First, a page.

The Hanging Tree, Part 2

However, it was the elephant in the room, wasn’t it? Furthermore, Henry’s admission had given birth to another elephant in the room: Henry Cooper, a White man, was in love with Alice Harper, a Black woman. As she gazed at her dark brown skin in the mirror later that night, that particular fact loomed larger than anything else. Where did this love come from? In all her thirty three years, could she have ever imagined that a declaration of love would come from a man who wasn’t Black?

The questions remained there, unanswered, swirling about the gray heads of all the elephants that now occupied the room.

That weekend, as she drove down the winding, tree-lined pathway that led to her parents’ home, Alice busied her jumbled mind with envisioning her late father as a young boy skipping down the same road. By 1970, Alice’s paternal grandfather had purchased the plot of land where the Harper family home now stood, having completed installment payments made over a number of years. He had finally become a landowner. Her father could freely skip and play on a plot of land that belonged to his family. But Alice knew that her forebears had maintained a wary eye on their surroundings, and certainly on that energetic fourteen year-old boy, regardless of the land they held. The times were no less conflicted as Black landowners.

As she pulled into the circular driveway in front of the house, Alice banished the other thoughts that aimed to flood her mind. Soon, she stood inside the airy, light-filled foyer. “Mama?” she called.

“Upstairs, Alice,” Rebecca Harper replied.  

Bounding up the stairs, Alice entered the master bedroom and found her mother sorting through an endless pile of clothes on her bed. “What’s going on here?” she asked before nearly racing into her mother’s open arms. Closing her eyes and inhaling her mother’s perfume, she momentarily forgot the stresses of the past week and other related topics.

“That silly cruise, remember?” her mother replied, hugging her tightly.

“Oh, I forgot: the Greek Isles with Ms. Edna.”  

“She wants to us to look like we’re rich and available.”  

“Sounds like Ms. Edna.” With that, Alice flopped down onto the bed, eventually burrowing herself into one of her mother’s mink coats.

Rebecca sat down on the bed and gently rubbed Alice’s back. “What’s wrong, baby?”

Having not yet informed her mother of her plans to take her students to the tree, Alice sat up and told her everything. She started from the beginning, when she had initially thought of the idea, to the heated meeting with the school board a few days ago. “Less than 50 years ago, Jim Crow laws were alive and well right here in Myron,” Alice said. “And these people want to pretend like those things never happened. Taking the kids to the tree is just my small attempt to help them memorialize the past.”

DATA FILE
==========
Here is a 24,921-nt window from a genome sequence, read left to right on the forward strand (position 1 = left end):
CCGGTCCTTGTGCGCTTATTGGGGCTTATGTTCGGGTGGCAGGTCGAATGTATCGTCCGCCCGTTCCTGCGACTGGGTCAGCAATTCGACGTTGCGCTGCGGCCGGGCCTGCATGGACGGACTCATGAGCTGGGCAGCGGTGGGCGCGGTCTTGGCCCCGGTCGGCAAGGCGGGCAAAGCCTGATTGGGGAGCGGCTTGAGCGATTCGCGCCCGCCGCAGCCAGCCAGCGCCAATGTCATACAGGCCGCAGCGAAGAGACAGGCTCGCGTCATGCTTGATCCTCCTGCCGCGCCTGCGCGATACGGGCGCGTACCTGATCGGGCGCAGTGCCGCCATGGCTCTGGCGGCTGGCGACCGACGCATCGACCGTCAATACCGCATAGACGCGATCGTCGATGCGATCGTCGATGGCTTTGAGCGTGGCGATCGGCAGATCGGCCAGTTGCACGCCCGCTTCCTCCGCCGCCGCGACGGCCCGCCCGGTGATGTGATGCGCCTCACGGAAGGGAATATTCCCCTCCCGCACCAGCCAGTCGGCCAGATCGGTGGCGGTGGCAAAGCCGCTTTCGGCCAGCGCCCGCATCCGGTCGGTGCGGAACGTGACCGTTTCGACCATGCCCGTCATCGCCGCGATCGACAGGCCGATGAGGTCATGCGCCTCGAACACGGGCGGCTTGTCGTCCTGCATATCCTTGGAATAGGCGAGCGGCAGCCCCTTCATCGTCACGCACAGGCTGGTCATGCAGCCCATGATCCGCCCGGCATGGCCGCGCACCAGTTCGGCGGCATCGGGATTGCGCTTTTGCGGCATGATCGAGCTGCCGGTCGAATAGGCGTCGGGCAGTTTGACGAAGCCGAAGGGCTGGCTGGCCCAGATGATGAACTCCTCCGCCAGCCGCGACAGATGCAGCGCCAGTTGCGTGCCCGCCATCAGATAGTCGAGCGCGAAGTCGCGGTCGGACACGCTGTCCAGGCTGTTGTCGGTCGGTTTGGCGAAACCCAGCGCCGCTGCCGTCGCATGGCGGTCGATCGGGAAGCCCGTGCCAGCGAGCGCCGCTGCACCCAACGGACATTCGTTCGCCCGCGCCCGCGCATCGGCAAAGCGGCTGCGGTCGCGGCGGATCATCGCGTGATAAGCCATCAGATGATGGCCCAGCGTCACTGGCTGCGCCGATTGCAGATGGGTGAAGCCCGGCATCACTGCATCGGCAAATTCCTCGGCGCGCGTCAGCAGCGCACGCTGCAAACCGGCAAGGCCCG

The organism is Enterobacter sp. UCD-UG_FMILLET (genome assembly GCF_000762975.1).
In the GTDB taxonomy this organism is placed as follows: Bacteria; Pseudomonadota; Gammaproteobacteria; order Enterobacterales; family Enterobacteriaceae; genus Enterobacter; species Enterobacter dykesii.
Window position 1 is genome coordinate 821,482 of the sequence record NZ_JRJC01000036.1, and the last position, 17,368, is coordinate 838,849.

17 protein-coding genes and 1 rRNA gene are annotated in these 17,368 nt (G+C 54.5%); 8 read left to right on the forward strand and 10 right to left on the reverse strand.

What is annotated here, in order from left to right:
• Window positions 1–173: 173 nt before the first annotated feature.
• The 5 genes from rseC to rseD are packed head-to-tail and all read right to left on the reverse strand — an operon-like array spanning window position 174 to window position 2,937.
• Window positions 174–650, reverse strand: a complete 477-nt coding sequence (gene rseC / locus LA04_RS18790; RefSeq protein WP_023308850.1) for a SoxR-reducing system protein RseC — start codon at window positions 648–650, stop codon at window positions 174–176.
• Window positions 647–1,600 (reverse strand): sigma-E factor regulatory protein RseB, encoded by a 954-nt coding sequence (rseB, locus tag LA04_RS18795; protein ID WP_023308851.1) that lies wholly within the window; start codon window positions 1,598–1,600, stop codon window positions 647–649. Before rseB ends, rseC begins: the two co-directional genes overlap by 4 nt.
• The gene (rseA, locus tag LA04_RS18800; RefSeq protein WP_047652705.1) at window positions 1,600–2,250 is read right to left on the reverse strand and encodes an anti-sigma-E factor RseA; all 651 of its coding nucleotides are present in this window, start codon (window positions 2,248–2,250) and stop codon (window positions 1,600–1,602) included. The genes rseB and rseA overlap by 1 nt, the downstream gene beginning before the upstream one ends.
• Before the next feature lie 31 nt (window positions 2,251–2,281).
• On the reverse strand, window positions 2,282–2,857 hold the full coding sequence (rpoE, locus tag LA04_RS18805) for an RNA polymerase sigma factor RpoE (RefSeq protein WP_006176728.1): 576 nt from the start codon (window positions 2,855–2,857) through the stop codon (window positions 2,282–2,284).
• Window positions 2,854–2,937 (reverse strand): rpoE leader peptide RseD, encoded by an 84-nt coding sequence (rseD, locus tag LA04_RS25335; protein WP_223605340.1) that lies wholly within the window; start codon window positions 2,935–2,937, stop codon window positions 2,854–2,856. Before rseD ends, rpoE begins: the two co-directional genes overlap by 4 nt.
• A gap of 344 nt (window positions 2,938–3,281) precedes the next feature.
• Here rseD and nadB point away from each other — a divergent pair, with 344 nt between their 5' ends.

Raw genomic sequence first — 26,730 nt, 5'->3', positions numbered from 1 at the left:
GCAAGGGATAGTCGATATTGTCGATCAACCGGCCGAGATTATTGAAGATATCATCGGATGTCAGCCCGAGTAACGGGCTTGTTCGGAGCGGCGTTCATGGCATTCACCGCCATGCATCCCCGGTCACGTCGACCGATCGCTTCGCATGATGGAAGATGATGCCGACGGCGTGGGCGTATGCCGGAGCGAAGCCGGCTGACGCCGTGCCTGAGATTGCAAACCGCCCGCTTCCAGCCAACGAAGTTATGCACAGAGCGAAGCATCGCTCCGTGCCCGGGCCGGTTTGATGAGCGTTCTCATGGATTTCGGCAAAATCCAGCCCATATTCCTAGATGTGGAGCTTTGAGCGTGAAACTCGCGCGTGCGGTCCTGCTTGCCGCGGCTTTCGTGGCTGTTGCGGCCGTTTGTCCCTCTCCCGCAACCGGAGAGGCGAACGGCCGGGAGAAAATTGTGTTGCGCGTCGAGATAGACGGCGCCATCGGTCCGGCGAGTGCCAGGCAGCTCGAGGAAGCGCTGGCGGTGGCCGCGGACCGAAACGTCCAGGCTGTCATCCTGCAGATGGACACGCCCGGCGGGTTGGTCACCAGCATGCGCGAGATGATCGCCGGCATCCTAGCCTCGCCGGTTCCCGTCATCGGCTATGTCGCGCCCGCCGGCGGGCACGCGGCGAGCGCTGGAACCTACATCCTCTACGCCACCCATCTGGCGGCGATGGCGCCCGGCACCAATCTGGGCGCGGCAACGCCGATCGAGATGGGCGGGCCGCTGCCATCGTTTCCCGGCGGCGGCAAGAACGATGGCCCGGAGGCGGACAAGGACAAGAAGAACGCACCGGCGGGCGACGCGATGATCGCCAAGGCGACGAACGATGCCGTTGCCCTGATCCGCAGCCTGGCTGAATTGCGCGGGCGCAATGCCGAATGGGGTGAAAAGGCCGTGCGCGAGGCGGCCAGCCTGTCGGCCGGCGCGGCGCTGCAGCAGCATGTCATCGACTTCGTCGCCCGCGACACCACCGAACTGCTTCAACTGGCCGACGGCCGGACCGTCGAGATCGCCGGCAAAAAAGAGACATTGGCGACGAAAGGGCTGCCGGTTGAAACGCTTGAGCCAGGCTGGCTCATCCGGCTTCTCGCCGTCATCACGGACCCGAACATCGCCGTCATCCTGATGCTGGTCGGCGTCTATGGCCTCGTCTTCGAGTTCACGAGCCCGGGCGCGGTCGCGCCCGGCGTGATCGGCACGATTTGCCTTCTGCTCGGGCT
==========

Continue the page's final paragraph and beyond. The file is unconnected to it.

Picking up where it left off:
Her mother nodded slowly. “I see that,” she said softly.  

“What do you think, Mama?” she asked. “Am I crazy or what?”  

Her mother studied her, a slight smile on her lips. “I think your father would be proud of you. He was just as idealistic as you are and just as stubborn. One time, the editor of the Myron Sun begged me to convince him to stop writing so many letters of complaint to the paper.”

The two laughed quietly before a heavy silence entered between them, the memories of  Alice’s beloved father playing out in their minds.  

“It’s not my opinion that the past should be swept under the rug as if it never happened,” Rebecca then said. “And I agree that some of these teenagers should see what things were like for some of their own ancestors, especially right here in Myron, even if the tree is more a symbol now.” Rebecca paused. “The whole thing is very serious, Alice. Is it worth losing your job over?”

“I honestly don’t care if I lose my job, Mama.” With those words, the image of Henry Cooper bizarrely infiltrated her mind’s eye, breaking through the barrier she had set up for that particular line of thinking. With some effort, Alice mentally pushed him away. “Maybe Myron isn’t enough for me,” she continued. “This could be a sign that I need something new and different.”

“Well, whatever you decide, I’ll support it. Supporting you is more important to me than anything.”

So far, Alice mused, she had two supporters in her corner: her mother and the one person she didn’t really want to think about.


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